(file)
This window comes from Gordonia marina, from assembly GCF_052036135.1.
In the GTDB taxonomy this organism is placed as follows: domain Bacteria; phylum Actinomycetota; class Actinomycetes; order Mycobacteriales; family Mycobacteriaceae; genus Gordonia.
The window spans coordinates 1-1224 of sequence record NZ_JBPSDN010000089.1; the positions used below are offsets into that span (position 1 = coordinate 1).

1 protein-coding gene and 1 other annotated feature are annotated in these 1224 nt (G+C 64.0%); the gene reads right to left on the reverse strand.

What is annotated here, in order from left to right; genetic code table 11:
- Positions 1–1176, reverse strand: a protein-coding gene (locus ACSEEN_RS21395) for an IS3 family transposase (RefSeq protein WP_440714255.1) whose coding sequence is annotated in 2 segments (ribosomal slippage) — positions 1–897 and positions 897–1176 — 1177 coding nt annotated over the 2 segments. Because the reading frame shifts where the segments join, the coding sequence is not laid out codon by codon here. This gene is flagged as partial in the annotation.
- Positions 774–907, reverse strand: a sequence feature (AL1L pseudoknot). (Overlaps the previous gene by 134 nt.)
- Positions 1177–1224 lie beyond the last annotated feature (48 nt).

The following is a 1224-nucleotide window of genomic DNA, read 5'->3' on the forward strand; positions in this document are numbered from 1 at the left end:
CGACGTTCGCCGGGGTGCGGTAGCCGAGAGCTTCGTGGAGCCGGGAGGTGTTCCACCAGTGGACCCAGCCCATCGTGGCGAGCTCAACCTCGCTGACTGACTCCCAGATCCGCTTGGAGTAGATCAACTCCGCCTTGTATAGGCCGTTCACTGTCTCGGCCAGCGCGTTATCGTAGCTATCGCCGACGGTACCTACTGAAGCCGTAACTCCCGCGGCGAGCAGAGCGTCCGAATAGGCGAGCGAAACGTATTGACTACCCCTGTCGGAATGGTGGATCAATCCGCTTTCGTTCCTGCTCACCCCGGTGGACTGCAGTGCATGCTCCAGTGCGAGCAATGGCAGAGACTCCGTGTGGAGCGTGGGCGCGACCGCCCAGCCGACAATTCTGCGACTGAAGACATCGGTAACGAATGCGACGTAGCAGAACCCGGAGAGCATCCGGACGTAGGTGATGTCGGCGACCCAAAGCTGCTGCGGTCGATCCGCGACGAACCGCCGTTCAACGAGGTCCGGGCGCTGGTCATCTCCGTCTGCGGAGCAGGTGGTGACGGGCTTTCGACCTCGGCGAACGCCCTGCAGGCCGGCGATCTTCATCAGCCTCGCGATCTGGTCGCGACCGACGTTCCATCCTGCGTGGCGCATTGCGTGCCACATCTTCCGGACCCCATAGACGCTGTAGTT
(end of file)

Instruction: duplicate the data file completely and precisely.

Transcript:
This window comes from Gordonia marina, from assembly GCF_052036135.1.
In the GTDB taxonomy this organism is placed as follows: domain Bacteria; phylum Actinomycetota; class Actinomycetes; order Mycobacteriales; family Mycobacteriaceae; genus Gordonia.
The window spans coordinates 1-1224 of sequence record NZ_JBPSDN010000089.1; the positions used below are offsets into that span (position 1 = coordinate 1).

1 protein-coding gene and 1 other annotated feature are annotated in these 1224 nt (G+C 64.0%); the gene reads right to left on the reverse strand.

What is annotated here, in order from left to right; genetic code table 11:
- Positions 1–1176, reverse strand: a protein-coding gene (locus ACSEEN_RS21395) for an IS3 family transposase (RefSeq protein WP_440714255.1) whose coding sequence is annotated in 2 segments (ribosomal slippage) — positions 1–897 and positions 897–1176 — 1177 coding nt annotated over the 2 segments. Because the reading frame shifts where the segments join, the coding sequence is not laid out codon by codon here. This gene is flagged as partial in the annotation.
- Positions 774–907, reverse strand: a sequence feature (AL1L pseudoknot). (Overlaps the previous gene by 134 nt.)
- Positions 1177–1224 lie beyond the last annotated feature (48 nt).

The following is a 1224-nucleotide window of genomic DNA, read 5'->3' on the forward strand; positions in this document are numbered from 1 at the left end:
CGACGTTCGCCGGGGTGCGGTAGCCGAGAGCTTCGTGGAGCCGGGAGGTGTTCCACCAGTGGACCCAGCCCATCGTGGCGAGCTCAACCTCGCTGACTGACTCCCAGATCCGCTTGGAGTAGATCAACTCCGCCTTGTATAGGCCGTTCACTGTCTCGGCCAGCGCGTTATCGTAGCTATCGCCGACGGTACCTACTGAAGCCGTAACTCCCGCGGCGAGCAGAGCGTCCGAATAGGCGAGCGAAACGTATTGACTACCCCTGTCGGAATGGTGGATCAATCCGCTTTCGTTCCTGCTCACCCCGGTGGACTGCAGTGCATGCTCCAGTGCGAGCAATGGCAGAGACTCCGTGTGGAGCGTGGGCGCGACCGCCCAGCCGACAATTCTGCGACTGAAGACATCGGTAACGAATGCGACGTAGCAGAACCCGGAGAGCATCCGGACGTAGGTGATGTCGGCGACCCAAAGCTGCTGCGGTCGATCCGCGACGAACCGCCGTTCAACGAGGTCCGGGCGCTGGTCATCTCCGTCTGCGGAGCAGGTGGTGACGGGCTTTCGACCTCGGCGAACGCCCTGCAGGCCGGCGATCTTCATCAGCCTCGCGATCTGGTCGCGACCGACGTTCCATCCTGCGTGGCGCATTGCGTGCCACATCTTCCGGACCCCATAGACGCTGTAGTT